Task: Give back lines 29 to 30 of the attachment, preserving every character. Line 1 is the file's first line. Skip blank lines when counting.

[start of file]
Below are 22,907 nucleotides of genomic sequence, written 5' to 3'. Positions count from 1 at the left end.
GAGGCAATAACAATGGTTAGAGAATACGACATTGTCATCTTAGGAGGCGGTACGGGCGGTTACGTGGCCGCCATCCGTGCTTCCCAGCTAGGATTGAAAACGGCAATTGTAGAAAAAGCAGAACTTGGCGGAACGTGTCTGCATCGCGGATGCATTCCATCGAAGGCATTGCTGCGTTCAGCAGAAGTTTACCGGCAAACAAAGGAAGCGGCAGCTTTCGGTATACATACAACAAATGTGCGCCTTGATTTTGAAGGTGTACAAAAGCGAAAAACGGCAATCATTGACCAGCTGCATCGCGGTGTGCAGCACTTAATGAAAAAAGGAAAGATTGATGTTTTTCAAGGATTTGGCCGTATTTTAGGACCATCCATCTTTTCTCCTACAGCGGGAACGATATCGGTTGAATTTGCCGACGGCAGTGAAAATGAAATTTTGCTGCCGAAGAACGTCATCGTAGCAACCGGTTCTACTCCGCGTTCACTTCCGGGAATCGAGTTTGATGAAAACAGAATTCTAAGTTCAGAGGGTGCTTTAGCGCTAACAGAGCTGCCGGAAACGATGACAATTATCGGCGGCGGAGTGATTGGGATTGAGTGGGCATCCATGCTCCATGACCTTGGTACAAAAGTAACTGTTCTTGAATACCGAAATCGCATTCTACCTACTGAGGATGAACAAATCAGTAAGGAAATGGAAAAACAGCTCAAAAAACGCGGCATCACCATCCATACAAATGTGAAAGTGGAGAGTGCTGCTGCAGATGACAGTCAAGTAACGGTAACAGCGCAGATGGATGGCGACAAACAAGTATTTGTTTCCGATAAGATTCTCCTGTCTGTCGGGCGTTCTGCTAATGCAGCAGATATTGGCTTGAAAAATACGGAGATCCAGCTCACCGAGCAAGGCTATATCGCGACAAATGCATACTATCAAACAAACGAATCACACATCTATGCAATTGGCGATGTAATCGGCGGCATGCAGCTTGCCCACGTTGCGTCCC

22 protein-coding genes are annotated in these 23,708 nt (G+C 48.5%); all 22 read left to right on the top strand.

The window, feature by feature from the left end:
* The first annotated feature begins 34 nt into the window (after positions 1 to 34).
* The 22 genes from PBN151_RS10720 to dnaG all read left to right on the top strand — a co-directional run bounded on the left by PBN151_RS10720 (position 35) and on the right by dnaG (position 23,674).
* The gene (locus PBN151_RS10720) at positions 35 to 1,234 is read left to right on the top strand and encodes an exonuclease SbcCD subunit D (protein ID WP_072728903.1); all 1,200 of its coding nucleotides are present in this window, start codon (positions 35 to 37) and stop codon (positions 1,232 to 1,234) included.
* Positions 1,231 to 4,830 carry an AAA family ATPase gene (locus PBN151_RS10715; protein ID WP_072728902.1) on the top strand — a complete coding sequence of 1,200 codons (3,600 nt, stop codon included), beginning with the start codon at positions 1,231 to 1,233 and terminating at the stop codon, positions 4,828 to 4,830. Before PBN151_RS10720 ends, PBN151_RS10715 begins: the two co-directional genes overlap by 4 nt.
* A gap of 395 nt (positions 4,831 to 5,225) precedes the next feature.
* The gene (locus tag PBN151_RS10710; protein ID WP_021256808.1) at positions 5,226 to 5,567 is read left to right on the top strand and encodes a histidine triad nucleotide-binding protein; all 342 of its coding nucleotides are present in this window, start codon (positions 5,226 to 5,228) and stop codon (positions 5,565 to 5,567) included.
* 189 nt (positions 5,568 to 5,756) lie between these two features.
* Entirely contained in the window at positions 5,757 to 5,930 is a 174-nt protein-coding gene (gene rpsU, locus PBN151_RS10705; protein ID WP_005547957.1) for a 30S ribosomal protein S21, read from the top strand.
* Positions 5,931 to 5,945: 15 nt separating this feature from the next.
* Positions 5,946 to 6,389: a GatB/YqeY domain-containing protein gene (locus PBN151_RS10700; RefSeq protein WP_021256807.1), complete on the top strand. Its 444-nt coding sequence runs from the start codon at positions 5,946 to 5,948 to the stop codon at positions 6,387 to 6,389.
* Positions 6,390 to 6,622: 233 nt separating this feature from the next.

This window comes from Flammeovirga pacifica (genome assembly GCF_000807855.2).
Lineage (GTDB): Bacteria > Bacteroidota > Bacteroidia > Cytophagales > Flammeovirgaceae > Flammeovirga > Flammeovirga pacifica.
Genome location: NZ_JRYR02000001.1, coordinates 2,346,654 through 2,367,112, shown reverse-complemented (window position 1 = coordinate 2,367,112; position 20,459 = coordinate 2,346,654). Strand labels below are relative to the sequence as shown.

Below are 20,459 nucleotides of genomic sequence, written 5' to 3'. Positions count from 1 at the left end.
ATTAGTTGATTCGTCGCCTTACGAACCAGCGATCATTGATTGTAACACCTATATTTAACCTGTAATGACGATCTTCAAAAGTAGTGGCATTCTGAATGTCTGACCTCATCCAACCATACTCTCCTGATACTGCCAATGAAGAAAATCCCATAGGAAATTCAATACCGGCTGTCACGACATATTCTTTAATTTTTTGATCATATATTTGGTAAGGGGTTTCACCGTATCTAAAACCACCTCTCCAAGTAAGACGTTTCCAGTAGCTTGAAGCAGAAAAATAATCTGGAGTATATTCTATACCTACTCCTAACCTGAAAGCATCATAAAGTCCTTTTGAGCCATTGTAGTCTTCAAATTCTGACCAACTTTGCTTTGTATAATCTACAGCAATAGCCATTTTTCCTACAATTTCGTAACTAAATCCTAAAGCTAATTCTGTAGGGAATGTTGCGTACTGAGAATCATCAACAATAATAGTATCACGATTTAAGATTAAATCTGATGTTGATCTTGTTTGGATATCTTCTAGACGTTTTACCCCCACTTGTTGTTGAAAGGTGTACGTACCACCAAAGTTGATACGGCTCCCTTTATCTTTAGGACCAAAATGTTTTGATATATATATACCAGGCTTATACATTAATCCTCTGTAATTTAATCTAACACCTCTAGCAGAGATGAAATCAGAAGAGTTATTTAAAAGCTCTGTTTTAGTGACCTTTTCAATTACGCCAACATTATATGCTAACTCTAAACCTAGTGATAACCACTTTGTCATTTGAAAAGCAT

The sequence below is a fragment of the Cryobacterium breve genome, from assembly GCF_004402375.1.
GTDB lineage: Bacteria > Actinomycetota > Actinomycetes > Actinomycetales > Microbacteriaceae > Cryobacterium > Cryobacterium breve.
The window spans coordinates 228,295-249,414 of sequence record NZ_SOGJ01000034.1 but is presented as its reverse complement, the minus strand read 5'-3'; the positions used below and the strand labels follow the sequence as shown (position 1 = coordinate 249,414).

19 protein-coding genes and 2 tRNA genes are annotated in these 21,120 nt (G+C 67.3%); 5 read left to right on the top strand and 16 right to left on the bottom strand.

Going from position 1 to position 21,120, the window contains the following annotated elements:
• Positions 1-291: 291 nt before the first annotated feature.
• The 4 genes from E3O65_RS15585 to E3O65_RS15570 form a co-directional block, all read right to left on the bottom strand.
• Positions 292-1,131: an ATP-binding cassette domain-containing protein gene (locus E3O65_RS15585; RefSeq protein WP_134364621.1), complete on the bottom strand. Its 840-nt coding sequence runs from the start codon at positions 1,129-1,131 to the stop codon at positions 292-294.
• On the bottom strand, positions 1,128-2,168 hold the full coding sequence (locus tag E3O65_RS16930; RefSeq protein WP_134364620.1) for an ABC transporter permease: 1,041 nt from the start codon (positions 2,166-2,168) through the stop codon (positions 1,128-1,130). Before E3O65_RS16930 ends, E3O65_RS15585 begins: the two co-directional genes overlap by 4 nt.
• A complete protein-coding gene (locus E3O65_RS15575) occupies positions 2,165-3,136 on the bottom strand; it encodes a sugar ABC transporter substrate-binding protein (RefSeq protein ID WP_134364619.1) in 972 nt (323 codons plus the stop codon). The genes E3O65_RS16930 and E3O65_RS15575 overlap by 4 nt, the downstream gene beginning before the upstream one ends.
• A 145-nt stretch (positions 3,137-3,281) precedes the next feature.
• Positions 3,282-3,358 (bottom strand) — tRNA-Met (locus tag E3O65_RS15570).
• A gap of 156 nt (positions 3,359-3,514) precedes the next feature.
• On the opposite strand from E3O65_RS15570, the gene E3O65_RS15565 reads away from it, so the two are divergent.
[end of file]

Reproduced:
• On the bottom strand, positions 1,128-2,168 hold the full coding sequence (locus tag E3O65_RS16930; RefSeq protein WP_134364620.1) for an ABC transporter permease: 1,041 nt from the start codon (positions 2,166-2,168) through the stop codon (positions 1,128-1,130). Before E3O65_RS16930 ends, E3O65_RS15585 begins: the two co-directional genes overlap by 4 nt.
• A complete protein-coding gene (locus E3O65_RS15575) occupies positions 2,165-3,136 on the bottom strand; it encodes a sugar ABC transporter substrate-binding protein (RefSeq protein ID WP_134364619.1) in 972 nt (323 codons plus the stop codon). The genes E3O65_RS16930 and E3O65_RS15575 overlap by 4 nt, the downstream gene beginning before the upstream one ends.